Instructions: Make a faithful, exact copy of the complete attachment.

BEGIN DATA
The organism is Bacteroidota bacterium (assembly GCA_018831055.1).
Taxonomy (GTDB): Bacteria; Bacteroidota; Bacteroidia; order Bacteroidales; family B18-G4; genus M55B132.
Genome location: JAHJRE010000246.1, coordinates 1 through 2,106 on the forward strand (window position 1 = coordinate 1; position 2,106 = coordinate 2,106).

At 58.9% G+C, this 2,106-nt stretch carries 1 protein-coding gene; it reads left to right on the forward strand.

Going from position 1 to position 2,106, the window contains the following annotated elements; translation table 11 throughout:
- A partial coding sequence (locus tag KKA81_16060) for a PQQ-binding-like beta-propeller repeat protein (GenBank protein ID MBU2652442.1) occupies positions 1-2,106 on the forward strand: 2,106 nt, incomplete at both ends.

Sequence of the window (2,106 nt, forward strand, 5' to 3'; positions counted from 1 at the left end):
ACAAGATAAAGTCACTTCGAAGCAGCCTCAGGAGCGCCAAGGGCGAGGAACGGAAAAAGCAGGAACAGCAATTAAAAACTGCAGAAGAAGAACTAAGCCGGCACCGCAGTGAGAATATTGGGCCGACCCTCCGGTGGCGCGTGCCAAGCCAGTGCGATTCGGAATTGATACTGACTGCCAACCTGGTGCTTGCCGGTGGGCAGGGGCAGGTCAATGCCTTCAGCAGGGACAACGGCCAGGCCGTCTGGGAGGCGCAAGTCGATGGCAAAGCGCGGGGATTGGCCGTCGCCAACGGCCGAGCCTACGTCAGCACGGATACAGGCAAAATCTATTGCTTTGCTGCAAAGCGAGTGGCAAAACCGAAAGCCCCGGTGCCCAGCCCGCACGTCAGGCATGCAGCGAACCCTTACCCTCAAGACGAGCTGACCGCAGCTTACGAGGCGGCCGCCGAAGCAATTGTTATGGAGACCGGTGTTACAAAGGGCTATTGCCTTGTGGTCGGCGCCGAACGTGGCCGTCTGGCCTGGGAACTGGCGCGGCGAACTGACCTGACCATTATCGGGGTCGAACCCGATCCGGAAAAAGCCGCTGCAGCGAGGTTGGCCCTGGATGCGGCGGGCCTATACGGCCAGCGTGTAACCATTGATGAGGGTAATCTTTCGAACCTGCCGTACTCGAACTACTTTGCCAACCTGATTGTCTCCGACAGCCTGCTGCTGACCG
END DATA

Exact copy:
The organism is Bacteroidota bacterium (assembly GCA_018831055.1).
Taxonomy (GTDB): Bacteria; Bacteroidota; Bacteroidia; order Bacteroidales; family B18-G4; genus M55B132.
Genome location: JAHJRE010000246.1, coordinates 1 through 2,106 on the forward strand (window position 1 = coordinate 1; position 2,106 = coordinate 2,106).

At 58.9% G+C, this 2,106-nt stretch carries 1 protein-coding gene; it reads left to right on the forward strand.

Going from position 1 to position 2,106, the window contains the following annotated elements; translation table 11 throughout:
- A partial coding sequence (locus tag KKA81_16060) for a PQQ-binding-like beta-propeller repeat protein (GenBank protein ID MBU2652442.1) occupies positions 1-2,106 on the forward strand: 2,106 nt, incomplete at both ends.

Sequence of the window (2,106 nt, forward strand, 5' to 3'; positions counted from 1 at the left end):
ACAAGATAAAGTCACTTCGAAGCAGCCTCAGGAGCGCCAAGGGCGAGGAACGGAAAAAGCAGGAACAGCAATTAAAAACTGCAGAAGAAGAACTAAGCCGGCACCGCAGTGAGAATATTGGGCCGACCCTCCGGTGGCGCGTGCCAAGCCAGTGCGATTCGGAATTGATACTGACTGCCAACCTGGTGCTTGCCGGTGGGCAGGGGCAGGTCAATGCCTTCAGCAGGGACAACGGCCAGGCCGTCTGGGAGGCGCAAGTCGATGGCAAAGCGCGGGGATTGGCCGTCGCCAACGGCCGAGCCTACGTCAGCACGGATACAGGCAAAATCTATTGCTTTGCTGCAAAGCGAGTGGCAAAACCGAAAGCCCCGGTGCCCAGCCCGCACGTCAGGCATGCAGCGAACCCTTACCCTCAAGACGAGCTGACCGCAGCTTACGAGGCGGCCGCCGAAGCAATTGTTATGGAGACCGGTGTTACAAAGGGCTATTGCCTTGTGGTCGGCGCCGAACGTGGCCGTCTGGCCTGGGAACTGGCGCGGCGAACTGACCTGACCATTATCGGGGTCGAACCCGATCCGGAAAAAGCCGCTGCAGCGAGGTTGGCCCTGGATGCGGCGGGCCTATACGGCCAGCGTGTAACCATTGATGAGGGTAATCTTTCGAACCTGCCGTACTCGAACTACTTTGCCAACCTGATTGTCTCCGACAGCCTGCTGCTGACCG